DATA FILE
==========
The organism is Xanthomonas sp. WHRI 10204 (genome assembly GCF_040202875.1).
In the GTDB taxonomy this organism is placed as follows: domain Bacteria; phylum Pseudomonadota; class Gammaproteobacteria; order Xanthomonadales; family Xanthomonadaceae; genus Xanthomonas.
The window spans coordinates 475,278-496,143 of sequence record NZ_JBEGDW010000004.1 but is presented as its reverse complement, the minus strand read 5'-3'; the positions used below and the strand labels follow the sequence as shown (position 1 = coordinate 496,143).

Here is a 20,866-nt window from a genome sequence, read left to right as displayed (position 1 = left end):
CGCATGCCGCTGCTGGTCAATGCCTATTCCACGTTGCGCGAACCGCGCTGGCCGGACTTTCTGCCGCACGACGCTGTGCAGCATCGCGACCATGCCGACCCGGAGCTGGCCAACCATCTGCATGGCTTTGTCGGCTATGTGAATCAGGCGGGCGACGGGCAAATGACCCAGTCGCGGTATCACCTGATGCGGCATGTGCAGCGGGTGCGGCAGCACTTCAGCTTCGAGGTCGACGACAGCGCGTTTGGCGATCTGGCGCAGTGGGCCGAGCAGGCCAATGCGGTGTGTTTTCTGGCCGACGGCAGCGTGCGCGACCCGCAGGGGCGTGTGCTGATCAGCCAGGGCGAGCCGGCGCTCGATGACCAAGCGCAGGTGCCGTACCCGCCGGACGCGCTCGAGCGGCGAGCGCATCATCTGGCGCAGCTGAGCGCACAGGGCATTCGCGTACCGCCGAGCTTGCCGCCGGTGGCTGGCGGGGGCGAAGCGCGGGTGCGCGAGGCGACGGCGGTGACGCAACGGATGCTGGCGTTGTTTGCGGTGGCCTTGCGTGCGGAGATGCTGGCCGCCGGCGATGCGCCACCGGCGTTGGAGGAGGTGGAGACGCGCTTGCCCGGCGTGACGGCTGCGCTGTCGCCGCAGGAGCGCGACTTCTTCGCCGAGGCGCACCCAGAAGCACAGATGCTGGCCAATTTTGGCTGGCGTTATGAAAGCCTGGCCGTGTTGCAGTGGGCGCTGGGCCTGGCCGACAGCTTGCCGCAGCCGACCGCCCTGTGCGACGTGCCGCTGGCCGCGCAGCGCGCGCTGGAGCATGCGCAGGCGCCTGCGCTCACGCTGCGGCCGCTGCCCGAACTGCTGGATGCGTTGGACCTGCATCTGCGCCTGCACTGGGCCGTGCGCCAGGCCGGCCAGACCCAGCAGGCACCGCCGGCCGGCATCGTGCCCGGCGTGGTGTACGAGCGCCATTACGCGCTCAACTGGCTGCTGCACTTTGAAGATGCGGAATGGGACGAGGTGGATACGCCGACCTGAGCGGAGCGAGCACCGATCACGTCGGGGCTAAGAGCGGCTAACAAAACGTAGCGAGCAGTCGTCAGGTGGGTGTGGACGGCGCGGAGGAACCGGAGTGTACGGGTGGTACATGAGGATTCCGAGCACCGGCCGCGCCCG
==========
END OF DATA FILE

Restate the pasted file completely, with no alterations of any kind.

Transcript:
The organism is Xanthomonas sp. WHRI 10204 (genome assembly GCF_040202875.1).
In the GTDB taxonomy this organism is placed as follows: domain Bacteria; phylum Pseudomonadota; class Gammaproteobacteria; order Xanthomonadales; family Xanthomonadaceae; genus Xanthomonas.
The window spans coordinates 475,278-496,143 of sequence record NZ_JBEGDW010000004.1 but is presented as its reverse complement, the minus strand read 5'-3'; the positions used below and the strand labels follow the sequence as shown (position 1 = coordinate 496,143).

Here is a 20,866-nt window from a genome sequence, read left to right as displayed (position 1 = left end):
CGCATGCCGCTGCTGGTCAATGCCTATTCCACGTTGCGCGAACCGCGCTGGCCGGACTTTCTGCCGCACGACGCTGTGCAGCATCGCGACCATGCCGACCCGGAGCTGGCCAACCATCTGCATGGCTTTGTCGGCTATGTGAATCAGGCGGGCGACGGGCAAATGACCCAGTCGCGGTATCACCTGATGCGGCATGTGCAGCGGGTGCGGCAGCACTTCAGCTTCGAGGTCGACGACAGCGCGTTTGGCGATCTGGCGCAGTGGGCCGAGCAGGCCAATGCGGTGTGTTTTCTGGCCGACGGCAGCGTGCGCGACCCGCAGGGGCGTGTGCTGATCAGCCAGGGCGAGCCGGCGCTCGATGACCAAGCGCAGGTGCCGTACCCGCCGGACGCGCTCGAGCGGCGAGCGCATCATCTGGCGCAGCTGAGCGCACAGGGCATTCGCGTACCGCCGAGCTTGCCGCCGGTGGCTGGCGGGGGCGAAGCGCGGGTGCGCGAGGCGACGGCGGTGACGCAACGGATGCTGGCGTTGTTTGCGGTGGCCTTGCGTGCGGAGATGCTGGCCGCCGGCGATGCGCCACCGGCGTTGGAGGAGGTGGAGACGCGCTTGCCCGGCGTGACGGCTGCGCTGTCGCCGCAGGAGCGCGACTTCTTCGCCGAGGCGCACCCAGAAGCACAGATGCTGGCCAATTTTGGCTGGCGTTATGAAAGCCTGGCCGTGTTGCAGTGGGCGCTGGGCCTGGCCGACAGCTTGCCGCAGCCGACCGCCCTGTGCGACGTGCCGCTGGCCGCGCAGCGCGCGCTGGAGCATGCGCAGGCGCCTGCGCTCACGCTGCGGCCGCTGCCCGAACTGCTGGATGCGTTGGACCTGCATCTGCGCCTGCACTGGGCCGTGCGCCAGGCCGGCCAGACCCAGCAGGCACCGCCGGCCGGCATCGTGCCCGGCGTGGTGTACGAGCGCCATTACGCGCTCAACTGGCTGCTGCACTTTGAAGATGCGGAATGGGACGAGGTGGATACGCCGACCTGAGCGGAGCGAGCACCGATCACGTCGGGGCTAAGAGCGGCTAACAAAACGTAGCGAGCAGTCGTCAGGTGGGTGTGGACGGCGCGGAGGAACCGGAGTGTACGGGTGGTACATGAGGATTCCGAGCACCGGCCGCGCCCG